Gen. David G. Perkins, commander at the U.S. Army Training and Doctrine Command , took an opportunity while speaking at the “Land Forces in the Pacific: Advancing Joint and Multi-National Integration” conference last week to present his vision of the future of U.S. warfare.  Multi-Domain Battle, or MDB, represents what the general feels is the most effective way to make use of existing military equipment and personnel in a 21st century battlefield.

In short, the strategy behind the MDB concept is simple: streamline the utilization of the five combat domains (air, sea, land, space, and cyber) in a joint coalition effort between sister services and even partner nations.

When a crisis occurs in a land domain, the Army or Marine Corps is considered the “owner” of that domain and is expected to respond in a traditional manner, perhaps with mortars or howitzers. If a crisis occurs at sea, the Navy is viewed as owning that domain, so a ship or sub-surface solution is applied.” General Perkins explained.

This division of responsibility was originally intended to keep the branches working within their areas of expertise, but by blurring these lines, the general points out, the U.S. can offer a broader range of strategic options to commanders in theater, and make existing defensive forces even more formidable.

In a hypothetical situation, the general explained how MDB could be used to bring the full military force of the United States to bear against enemy ships pursuing U.S. Naval vessels.  Under existing strategy, the Navy would be left to address the threat of pursuing vessels on their own, but through an MDB coalition of forces, other branches could come to the aid of Naval ships in a manner that would be difficult to counter by opponents.

The enemy knows the whereabouts of U.S. ships that might come to the aid of friendly vessels. What the combatants not aware of are the presence of Army howitzers or missile batteries, located on islands in the area, which are armed with anti-ship precision fires.” The General explained.  “So now, the enemy isn’t just worried about the U.S. Navy — they’re also worried about the U.S. Army, which can emplace its guns in hard-to-detect areas on land.”

By blurring the areas of responsibility for each branch, combat commanders would have “multiple options” while the enemy would be faced with “multiple dilemmas.”

Expanding the concepts behind MDB would also allow for a more successful integration of the defensive capabilities of allied nations using the same principles of cooperation and intersecting vectors of fire, if you will.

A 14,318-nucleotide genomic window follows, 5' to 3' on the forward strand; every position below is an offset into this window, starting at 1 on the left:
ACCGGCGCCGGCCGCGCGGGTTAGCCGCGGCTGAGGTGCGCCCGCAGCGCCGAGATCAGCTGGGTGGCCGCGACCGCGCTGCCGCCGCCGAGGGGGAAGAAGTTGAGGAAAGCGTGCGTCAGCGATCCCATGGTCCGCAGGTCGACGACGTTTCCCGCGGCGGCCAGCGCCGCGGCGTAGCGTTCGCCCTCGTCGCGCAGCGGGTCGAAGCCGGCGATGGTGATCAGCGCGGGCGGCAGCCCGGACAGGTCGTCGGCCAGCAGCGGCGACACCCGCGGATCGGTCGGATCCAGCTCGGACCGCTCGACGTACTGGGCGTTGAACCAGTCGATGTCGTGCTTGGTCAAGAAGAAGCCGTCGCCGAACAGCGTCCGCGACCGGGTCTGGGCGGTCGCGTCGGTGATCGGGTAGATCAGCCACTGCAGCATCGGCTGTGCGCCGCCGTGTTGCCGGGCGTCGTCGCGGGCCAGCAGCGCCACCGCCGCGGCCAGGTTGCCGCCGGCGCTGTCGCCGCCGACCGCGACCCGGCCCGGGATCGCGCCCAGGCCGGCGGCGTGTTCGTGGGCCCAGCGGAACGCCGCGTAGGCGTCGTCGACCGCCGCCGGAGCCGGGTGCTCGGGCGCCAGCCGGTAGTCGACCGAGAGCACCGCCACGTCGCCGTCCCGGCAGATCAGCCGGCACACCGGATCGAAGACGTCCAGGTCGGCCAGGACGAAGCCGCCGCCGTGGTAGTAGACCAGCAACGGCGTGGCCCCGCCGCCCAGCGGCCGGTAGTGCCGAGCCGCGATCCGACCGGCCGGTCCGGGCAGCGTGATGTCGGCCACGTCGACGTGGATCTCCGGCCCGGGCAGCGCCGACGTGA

Royal Australian Army Maj. Gen. Roger Noble, who is on loan to the U.S. Army as deputy commanding general of U.S. Army Pacific, provided an example of how partner nation-based MDB strategies may play out.

While attached to the 101st Airborne Division last year, Noble was assisting the Iraqi army in its efforts to defeat ISIS.  During the fighting, the U.S. Army wanted to use offensive cyber capabilities to support a mission that remains classified.  However, the Army did not have the proper permission, nor the authority, to be able to actually use the capabilities it possessed in such a manner.  Allies Australia and the UK did however, so the Army relied on their cyber capabilities to carry out the mission.

By using the assets available at the time that were provided by partnered nations, the coalition was able to successfully carry out their mission, the General explained.

Many detractors from the idea of utilizing an MDB based strategy worry that it will require technological updating of equipment and training that could be too costly to prove viable, but Perkins emphasized that the concepts employed by MDB don’t necessarily require the most modern of hardware.

For example, a small Pacific nation without a large navy might have a number of small, shallow-water vessels that could contribute to force protection in areas where U.S. and coalition forces are operating.” Perkins said. “Or, some small nation with hardly any assets at all might have land located in a strategic area from which land, air and naval power of the coalition forces might be projected. Everyone, he assured, has something to bring to the fight.”

Both Generals explained that the MDB strategy is already in use on battlefields around the world, but that they’re working to improve upon the concept.  Perkins said he’s been working with Gen. Robert B. Brown, commander of U.S. Army Pacific, to establish an MDB task force “to try to take stuff we have in the Army now and repurpose it,” he explained. For example, USARPAC has equipment that could be used in anti-access, area denial, he said.

I want to see the Army shoot down a missile, fired from a plane that launched from a ship,” Brown’s boss, Adm. Harry B. Harris Jr., commander, U.S. Pacific Command, said of the MDB strategy. “Then, I want to see the Army shoot down the aircraft that launched the missile and then I want the Army to sink that ship.”

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As far as Perkins is concerned, incorporating the MDB strategy force-wide will be expensive and time-consuming, but also required in order to stay on top of threats posed by potential adversaries.

“I’m convinced this is the way to fight, particularly when you don’t have a clear advantage over our adversaries,” he said. “Adversaries are now fielding new weapons in quantities approaching the zombie apocalypse.”


Image courtesy of the U.S. Army